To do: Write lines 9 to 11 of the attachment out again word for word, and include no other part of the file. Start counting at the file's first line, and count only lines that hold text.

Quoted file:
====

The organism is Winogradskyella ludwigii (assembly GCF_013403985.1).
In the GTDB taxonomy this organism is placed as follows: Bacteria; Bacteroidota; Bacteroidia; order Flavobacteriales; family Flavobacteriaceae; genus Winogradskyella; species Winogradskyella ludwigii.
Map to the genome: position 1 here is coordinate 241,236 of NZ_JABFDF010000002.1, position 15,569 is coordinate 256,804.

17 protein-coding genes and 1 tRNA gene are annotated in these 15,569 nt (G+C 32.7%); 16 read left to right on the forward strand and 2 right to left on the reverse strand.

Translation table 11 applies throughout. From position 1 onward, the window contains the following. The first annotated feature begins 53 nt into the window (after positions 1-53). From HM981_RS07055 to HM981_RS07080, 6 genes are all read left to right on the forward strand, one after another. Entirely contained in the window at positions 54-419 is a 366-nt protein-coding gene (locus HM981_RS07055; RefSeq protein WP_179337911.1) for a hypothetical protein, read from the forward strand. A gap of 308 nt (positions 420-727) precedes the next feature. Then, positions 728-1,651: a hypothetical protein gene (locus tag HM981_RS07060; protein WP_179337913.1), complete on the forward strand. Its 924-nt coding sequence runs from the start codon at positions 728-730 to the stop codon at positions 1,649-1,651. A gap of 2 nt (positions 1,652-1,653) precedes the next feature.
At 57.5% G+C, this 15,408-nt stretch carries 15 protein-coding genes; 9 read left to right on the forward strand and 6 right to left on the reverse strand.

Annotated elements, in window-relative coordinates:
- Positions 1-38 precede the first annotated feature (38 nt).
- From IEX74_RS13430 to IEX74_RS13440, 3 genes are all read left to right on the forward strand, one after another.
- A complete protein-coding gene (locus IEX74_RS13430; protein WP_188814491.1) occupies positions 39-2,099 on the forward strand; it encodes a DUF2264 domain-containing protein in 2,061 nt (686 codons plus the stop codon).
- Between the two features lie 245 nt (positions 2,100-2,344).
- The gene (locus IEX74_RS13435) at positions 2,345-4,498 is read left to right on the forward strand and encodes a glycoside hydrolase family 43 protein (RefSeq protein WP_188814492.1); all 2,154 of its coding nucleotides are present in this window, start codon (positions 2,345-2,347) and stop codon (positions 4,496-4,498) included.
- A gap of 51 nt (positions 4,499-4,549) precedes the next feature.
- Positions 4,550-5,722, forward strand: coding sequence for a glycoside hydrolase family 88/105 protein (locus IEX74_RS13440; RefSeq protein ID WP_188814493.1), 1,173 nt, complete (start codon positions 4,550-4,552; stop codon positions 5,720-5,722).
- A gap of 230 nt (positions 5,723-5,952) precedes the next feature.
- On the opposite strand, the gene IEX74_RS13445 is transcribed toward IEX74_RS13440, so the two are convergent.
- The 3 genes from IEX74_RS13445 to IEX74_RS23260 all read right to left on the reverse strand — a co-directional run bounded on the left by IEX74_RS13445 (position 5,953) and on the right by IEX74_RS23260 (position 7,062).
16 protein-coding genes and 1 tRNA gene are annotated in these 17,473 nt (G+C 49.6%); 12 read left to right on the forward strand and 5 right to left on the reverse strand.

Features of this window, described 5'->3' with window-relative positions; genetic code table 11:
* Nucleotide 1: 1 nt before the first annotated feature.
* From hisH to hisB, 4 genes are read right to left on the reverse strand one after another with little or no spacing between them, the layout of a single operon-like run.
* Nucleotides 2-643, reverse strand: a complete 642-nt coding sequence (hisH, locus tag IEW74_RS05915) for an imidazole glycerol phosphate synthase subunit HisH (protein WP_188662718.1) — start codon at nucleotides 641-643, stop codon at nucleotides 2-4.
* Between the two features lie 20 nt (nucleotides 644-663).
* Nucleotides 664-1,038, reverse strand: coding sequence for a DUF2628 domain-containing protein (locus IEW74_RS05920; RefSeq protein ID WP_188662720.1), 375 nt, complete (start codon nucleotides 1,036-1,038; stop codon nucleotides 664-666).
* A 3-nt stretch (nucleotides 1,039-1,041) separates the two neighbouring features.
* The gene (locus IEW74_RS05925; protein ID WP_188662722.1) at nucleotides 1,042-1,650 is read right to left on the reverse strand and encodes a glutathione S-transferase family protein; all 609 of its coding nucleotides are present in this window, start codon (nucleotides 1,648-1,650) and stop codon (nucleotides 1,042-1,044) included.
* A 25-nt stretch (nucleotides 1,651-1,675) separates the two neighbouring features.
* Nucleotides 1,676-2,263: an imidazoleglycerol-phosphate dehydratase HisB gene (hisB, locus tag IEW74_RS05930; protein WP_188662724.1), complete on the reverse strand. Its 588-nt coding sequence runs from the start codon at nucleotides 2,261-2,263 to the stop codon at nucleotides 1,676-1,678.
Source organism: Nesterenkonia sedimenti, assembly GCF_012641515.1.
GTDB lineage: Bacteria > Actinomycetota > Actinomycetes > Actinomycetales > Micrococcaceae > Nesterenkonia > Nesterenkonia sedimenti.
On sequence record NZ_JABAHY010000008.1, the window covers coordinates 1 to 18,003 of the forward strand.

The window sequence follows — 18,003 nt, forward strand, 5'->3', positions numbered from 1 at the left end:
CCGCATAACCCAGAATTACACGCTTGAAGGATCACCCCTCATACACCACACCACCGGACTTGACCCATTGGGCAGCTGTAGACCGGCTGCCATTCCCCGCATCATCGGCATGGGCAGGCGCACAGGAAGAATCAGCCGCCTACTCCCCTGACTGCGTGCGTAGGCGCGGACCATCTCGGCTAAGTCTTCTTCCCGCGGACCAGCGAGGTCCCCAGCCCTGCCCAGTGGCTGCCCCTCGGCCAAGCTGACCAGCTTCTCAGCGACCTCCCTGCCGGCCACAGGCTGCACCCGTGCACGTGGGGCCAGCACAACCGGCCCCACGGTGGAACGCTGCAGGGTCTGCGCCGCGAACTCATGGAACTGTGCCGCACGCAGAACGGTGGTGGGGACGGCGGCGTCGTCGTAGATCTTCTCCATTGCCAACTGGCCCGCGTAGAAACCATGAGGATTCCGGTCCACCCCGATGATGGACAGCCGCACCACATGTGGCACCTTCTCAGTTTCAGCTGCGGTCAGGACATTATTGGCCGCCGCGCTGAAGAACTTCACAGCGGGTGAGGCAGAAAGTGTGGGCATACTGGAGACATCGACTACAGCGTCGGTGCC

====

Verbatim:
- From IEX74_RS13430 to IEX74_RS13440, 3 genes are all read left to right on the forward strand, one after another.
- A complete protein-coding gene (locus IEX74_RS13430; protein WP_188814491.1) occupies positions 39-2,099 on the forward strand; it encodes a DUF2264 domain-containing protein in 2,061 nt (686 codons plus the stop codon).
- Between the two features lie 245 nt (positions 2,100-2,344).